Eat Steak and Live Longer
I tend to take news stories about nutritional science with a grain of salt, because it all tends to be a lot of baloney. When some nerds in lab coats start showing off and hotdogging, dollars to donuts you'll find out they're bananas. Just let me eat what I want and stop chewing me out. If I want a steak, don't have a cow.
But it's different, of course, if the news story about nutritional science confirms my previously held beliefs! David K. Li, NY Post:
Researchers at McMaster University in Hamilton, Ontario, found that people who scarf down higher levels of red meat and cheese are likely to live longer.
People who had three portions of dairy and 120 grams of unprocessed red meat per day benefited the most, the research team found...
Those eating the most dairy and red meat saw their chances of early death fall by 25 percent and fatal heart attack decreased by 22 percent, according to the researchers, who in their methodology accounted for differences in wealth and education, as well as other health habits.
Huh. So... some scientists did some research, and it contradicted the crap we've been told by some other scientists? I thought the science was settled!
This stuff always makes me think of that scene from Woody Allen's 1973 classic Sleeper:
I'm no scientist, but I do know that when I started adjusting my dietary habits a few years ago, I started feeling a lot better. I quit eating stuff everybody was telling me I should eat, and my health started improving. The more I've ignored the USDA food pyramid, the less my body looks like the USDA food pyramid.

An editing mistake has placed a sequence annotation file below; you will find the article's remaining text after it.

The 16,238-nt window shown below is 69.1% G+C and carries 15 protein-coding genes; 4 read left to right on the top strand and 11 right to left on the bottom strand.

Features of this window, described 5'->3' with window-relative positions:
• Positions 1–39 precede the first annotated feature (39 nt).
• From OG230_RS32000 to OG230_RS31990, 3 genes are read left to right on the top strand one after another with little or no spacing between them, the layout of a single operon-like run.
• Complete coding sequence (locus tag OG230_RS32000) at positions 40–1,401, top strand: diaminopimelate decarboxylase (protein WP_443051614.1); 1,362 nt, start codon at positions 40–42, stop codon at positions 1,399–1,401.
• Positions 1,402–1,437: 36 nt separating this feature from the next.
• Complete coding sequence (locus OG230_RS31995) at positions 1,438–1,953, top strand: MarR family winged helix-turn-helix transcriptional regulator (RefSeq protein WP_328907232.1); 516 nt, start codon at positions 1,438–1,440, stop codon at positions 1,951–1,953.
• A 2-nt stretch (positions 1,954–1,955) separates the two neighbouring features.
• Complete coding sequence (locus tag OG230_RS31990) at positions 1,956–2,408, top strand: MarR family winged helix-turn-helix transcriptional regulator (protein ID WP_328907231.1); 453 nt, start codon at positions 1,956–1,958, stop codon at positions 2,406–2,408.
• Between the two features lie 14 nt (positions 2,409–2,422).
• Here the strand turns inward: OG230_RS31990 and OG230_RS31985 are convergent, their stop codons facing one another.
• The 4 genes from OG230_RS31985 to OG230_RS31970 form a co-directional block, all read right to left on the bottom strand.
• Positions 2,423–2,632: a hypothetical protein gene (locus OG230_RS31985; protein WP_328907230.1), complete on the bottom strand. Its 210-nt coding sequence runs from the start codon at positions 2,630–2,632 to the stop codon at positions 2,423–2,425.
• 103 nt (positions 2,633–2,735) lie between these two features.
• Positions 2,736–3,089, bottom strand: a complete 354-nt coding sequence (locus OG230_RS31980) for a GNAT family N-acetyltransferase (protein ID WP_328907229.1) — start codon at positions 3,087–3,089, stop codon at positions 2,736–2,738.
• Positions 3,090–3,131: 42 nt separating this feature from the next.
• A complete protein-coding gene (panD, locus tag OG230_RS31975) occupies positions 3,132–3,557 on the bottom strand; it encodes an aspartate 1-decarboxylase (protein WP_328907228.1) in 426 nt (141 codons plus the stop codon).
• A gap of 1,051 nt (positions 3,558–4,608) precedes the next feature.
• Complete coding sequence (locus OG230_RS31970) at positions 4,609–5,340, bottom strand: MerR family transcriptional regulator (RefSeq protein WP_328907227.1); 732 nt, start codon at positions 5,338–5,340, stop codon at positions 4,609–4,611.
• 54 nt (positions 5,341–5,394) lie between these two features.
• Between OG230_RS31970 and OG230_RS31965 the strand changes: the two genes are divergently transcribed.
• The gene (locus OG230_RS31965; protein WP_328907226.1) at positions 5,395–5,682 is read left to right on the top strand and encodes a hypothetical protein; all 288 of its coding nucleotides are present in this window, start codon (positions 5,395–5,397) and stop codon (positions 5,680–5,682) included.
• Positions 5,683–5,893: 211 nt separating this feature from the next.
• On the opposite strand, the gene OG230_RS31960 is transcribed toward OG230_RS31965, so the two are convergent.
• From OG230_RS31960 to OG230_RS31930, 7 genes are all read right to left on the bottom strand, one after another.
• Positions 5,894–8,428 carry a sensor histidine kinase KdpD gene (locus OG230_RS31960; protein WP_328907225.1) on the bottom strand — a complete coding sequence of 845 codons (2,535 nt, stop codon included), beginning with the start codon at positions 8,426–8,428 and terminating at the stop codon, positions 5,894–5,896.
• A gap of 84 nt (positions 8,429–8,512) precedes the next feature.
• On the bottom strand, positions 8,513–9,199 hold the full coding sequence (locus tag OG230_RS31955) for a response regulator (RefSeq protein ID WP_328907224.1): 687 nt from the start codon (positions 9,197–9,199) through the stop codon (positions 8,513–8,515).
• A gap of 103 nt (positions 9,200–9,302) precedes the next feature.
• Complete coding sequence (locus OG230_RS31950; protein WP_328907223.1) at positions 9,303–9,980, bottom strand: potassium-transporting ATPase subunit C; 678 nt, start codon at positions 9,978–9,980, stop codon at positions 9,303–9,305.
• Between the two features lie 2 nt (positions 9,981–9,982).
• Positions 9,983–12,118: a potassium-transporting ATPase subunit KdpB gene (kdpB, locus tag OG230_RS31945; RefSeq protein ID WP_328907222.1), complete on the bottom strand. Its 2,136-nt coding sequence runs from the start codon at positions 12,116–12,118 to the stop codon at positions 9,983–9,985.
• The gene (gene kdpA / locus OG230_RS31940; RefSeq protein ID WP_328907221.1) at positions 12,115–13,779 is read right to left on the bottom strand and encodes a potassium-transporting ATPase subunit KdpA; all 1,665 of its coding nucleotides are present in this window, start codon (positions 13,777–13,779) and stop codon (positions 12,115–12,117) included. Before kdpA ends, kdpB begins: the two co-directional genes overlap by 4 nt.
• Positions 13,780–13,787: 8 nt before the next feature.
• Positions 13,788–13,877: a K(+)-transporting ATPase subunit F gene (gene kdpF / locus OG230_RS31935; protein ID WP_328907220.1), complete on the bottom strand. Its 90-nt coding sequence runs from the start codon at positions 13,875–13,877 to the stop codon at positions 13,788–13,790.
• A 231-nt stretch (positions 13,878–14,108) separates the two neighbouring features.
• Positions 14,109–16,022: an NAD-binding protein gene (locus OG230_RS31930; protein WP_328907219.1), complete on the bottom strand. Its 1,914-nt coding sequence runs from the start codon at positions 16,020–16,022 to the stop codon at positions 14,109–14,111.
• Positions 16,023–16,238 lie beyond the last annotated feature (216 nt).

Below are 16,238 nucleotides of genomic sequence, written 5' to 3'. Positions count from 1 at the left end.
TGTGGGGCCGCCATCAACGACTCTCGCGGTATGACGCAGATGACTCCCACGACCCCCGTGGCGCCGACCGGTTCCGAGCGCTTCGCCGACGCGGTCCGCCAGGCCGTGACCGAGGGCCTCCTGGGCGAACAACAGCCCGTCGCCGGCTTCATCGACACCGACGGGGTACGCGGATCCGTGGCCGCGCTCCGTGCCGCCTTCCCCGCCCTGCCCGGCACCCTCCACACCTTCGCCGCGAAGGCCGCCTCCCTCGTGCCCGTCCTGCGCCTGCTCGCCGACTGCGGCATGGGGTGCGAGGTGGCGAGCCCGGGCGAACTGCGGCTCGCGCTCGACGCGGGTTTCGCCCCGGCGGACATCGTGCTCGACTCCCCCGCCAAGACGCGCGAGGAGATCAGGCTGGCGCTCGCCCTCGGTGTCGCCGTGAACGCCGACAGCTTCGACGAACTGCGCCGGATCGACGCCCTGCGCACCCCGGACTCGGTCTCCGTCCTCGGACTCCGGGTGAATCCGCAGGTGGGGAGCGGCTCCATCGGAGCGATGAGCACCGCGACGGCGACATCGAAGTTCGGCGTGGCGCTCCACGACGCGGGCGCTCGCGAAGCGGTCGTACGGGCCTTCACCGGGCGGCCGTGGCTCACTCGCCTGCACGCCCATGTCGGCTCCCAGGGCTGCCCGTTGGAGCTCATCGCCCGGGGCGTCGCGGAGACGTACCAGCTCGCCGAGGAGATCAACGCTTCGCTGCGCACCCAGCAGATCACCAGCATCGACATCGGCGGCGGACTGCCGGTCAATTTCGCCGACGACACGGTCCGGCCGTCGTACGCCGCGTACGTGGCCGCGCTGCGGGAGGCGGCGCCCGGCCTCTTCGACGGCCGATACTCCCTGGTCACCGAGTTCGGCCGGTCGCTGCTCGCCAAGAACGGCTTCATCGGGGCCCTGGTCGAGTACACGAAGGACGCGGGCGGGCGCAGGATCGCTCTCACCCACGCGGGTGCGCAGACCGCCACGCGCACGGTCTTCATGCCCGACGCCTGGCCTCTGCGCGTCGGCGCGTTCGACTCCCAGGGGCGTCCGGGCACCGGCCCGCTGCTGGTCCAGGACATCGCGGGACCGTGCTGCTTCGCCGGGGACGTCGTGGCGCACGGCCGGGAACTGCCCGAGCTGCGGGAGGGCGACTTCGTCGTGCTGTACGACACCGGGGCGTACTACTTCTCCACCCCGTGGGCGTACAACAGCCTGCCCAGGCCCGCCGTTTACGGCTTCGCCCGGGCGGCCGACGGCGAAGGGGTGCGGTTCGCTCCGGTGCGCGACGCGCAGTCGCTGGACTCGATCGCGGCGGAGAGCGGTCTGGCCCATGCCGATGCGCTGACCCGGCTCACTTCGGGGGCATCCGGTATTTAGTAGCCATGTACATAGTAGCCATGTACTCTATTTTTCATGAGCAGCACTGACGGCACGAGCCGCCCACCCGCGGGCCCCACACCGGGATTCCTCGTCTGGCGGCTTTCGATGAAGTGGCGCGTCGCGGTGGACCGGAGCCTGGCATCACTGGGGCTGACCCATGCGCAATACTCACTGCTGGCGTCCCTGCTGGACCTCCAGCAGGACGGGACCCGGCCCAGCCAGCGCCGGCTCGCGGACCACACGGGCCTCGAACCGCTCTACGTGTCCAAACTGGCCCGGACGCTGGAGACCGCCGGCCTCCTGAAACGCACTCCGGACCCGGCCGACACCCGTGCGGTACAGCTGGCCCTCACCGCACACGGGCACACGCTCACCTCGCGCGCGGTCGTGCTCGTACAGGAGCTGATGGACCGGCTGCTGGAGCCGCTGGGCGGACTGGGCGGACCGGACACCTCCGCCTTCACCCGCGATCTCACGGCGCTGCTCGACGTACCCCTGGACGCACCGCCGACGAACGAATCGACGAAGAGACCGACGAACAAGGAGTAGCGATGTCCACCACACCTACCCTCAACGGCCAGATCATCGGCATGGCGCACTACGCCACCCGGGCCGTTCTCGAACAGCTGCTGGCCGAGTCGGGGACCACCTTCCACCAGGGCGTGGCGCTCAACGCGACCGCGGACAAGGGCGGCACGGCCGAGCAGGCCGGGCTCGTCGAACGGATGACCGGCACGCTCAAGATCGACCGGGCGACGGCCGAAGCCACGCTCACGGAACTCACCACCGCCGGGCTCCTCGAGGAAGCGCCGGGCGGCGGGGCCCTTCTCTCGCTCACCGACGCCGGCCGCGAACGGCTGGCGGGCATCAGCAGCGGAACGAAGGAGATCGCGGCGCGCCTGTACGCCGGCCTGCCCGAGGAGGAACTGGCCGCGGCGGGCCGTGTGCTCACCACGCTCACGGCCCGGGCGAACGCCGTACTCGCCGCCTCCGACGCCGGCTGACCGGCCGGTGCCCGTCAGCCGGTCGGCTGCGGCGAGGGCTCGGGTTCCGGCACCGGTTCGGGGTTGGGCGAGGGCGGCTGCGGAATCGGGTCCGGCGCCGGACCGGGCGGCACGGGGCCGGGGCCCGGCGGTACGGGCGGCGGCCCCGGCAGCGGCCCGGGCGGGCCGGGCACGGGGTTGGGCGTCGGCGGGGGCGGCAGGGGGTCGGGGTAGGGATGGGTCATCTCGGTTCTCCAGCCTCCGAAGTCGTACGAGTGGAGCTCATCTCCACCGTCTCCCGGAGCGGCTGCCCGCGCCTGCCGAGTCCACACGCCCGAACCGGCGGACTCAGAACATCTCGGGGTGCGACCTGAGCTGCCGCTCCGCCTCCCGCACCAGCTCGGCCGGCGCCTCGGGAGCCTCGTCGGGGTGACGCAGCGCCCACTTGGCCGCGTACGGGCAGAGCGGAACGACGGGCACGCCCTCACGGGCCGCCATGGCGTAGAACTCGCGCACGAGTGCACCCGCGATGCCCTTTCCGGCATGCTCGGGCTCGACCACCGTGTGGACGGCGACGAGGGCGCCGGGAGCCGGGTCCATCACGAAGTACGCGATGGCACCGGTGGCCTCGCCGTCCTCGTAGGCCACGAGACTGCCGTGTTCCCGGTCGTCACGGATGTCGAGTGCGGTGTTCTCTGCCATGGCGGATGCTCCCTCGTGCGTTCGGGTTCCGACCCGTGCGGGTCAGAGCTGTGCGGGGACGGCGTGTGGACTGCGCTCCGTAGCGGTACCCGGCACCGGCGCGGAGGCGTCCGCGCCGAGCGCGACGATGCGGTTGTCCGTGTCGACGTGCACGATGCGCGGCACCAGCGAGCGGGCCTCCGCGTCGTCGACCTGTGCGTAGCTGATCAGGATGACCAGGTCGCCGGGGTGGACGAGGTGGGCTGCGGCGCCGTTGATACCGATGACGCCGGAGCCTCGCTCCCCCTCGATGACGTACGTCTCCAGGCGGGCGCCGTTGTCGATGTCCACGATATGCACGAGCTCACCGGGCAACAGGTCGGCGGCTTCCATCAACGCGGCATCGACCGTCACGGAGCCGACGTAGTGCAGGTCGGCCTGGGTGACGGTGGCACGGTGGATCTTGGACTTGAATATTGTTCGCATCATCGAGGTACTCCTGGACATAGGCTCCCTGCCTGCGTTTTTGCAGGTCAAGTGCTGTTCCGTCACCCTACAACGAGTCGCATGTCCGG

After reading books like Wheat Belly and The Primal Blueprint, and starting an exercise program using a heart monitor and tracking software, over the past few years I've gone from "disgustingly fat" to "slightly less disgustingly fat." I'm not ready to start a second career as an underwear model just yet, but at least I've stopped tearing them in half whenever I sit down. I'm now able to fit into pants I wore when Bush was president. The first Bush. I've put aside everything I've been taught about food my whole life, and now I'm more physically capable than I've been in years.
Last week, another big brain made headlines for another bold health claim. Ian Sample, The Guardian:
Karin Michels, an epidemiologist at the Harvard TH Chan school of public health, poured scorn on the superfood movement and singled out the fad for coconut oil in particular, calling the substance “one of the worst things you can eat” that was as good for wellbeing as “pure poison”.